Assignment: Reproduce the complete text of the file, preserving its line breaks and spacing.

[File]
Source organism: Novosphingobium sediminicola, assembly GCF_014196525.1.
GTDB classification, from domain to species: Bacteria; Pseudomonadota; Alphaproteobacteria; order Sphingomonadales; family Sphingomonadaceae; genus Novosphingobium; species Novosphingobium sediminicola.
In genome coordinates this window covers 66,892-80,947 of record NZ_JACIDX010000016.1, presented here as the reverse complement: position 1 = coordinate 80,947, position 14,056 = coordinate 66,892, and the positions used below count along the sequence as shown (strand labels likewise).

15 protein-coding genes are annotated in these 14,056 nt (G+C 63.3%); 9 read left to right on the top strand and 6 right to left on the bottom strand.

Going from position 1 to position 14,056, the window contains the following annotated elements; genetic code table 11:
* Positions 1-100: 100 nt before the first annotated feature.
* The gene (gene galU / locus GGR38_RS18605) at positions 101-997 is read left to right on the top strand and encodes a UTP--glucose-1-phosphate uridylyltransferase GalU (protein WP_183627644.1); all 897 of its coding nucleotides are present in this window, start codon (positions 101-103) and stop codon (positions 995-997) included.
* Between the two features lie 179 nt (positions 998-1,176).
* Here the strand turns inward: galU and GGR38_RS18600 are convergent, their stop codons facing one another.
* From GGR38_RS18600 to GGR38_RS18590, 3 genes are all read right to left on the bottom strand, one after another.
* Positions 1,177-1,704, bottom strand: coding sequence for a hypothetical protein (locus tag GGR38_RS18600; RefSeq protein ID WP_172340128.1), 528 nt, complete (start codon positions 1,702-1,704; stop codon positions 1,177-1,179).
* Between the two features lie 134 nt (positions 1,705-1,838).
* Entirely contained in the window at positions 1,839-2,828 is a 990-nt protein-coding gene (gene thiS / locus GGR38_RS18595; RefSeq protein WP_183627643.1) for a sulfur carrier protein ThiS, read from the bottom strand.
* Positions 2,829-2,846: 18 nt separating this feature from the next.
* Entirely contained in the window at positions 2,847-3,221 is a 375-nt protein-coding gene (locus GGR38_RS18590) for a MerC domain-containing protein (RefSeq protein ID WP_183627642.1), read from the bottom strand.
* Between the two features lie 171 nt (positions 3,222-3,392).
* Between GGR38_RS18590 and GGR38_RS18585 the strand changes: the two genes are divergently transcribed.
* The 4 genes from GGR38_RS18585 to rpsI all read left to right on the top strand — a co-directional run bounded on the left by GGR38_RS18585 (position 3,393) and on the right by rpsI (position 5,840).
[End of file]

Source organism: Novosphingobium sediminicola, assembly GCF_014196525.1.
GTDB classification, from domain to species: Bacteria; Pseudomonadota; Alphaproteobacteria; order Sphingomonadales; family Sphingomonadaceae; genus Novosphingobium; species Novosphingobium sediminicola.
In genome coordinates this window covers 66,892-80,947 of record NZ_JACIDX010000016.1, presented here as the reverse complement: position 1 = coordinate 80,947, position 14,056 = coordinate 66,892, and the positions used below count along the sequence as shown (strand labels likewise).

15 protein-coding genes are annotated in these 14,056 nt (G+C 63.3%); 9 read left to right on the top strand and 6 right to left on the bottom strand.

Going from position 1 to position 14,056, the window contains the following annotated elements; genetic code table 11:
* Positions 1-100: 100 nt before the first annotated feature.
* The gene (gene galU / locus GGR38_RS18605) at positions 101-997 is read left to right on the top strand and encodes a UTP--glucose-1-phosphate uridylyltransferase GalU (protein WP_183627644.1); all 897 of its coding nucleotides are present in this window, start codon (positions 101-103) and stop codon (positions 995-997) included.
* Between the two features lie 179 nt (positions 998-1,176).
* Here the strand turns inward: galU and GGR38_RS18600 are convergent, their stop codons facing one another.
* From GGR38_RS18600 to GGR38_RS18590, 3 genes are all read right to left on the bottom strand, one after another.
* Positions 1,177-1,704, bottom strand: coding sequence for a hypothetical protein (locus tag GGR38_RS18600; RefSeq protein ID WP_172340128.1), 528 nt, complete (start codon positions 1,702-1,704; stop codon positions 1,177-1,179).
* Between the two features lie 134 nt (positions 1,705-1,838).
* Entirely contained in the window at positions 1,839-2,828 is a 990-nt protein-coding gene (gene thiS / locus GGR38_RS18595; RefSeq protein WP_183627643.1) for a sulfur carrier protein ThiS, read from the bottom strand.
* Positions 2,829-2,846: 18 nt separating this feature from the next.
* Entirely contained in the window at positions 2,847-3,221 is a 375-nt protein-coding gene (locus GGR38_RS18590) for a MerC domain-containing protein (RefSeq protein ID WP_183627642.1), read from the bottom strand.
* Between the two features lie 171 nt (positions 3,222-3,392).
* Between GGR38_RS18590 and GGR38_RS18585 the strand changes: the two genes are divergently transcribed.
* The 4 genes from GGR38_RS18585 to rpsI all read left to right on the top strand — a co-directional run bounded on the left by GGR38_RS18585 (position 3,393) and on the right by rpsI (position 5,840).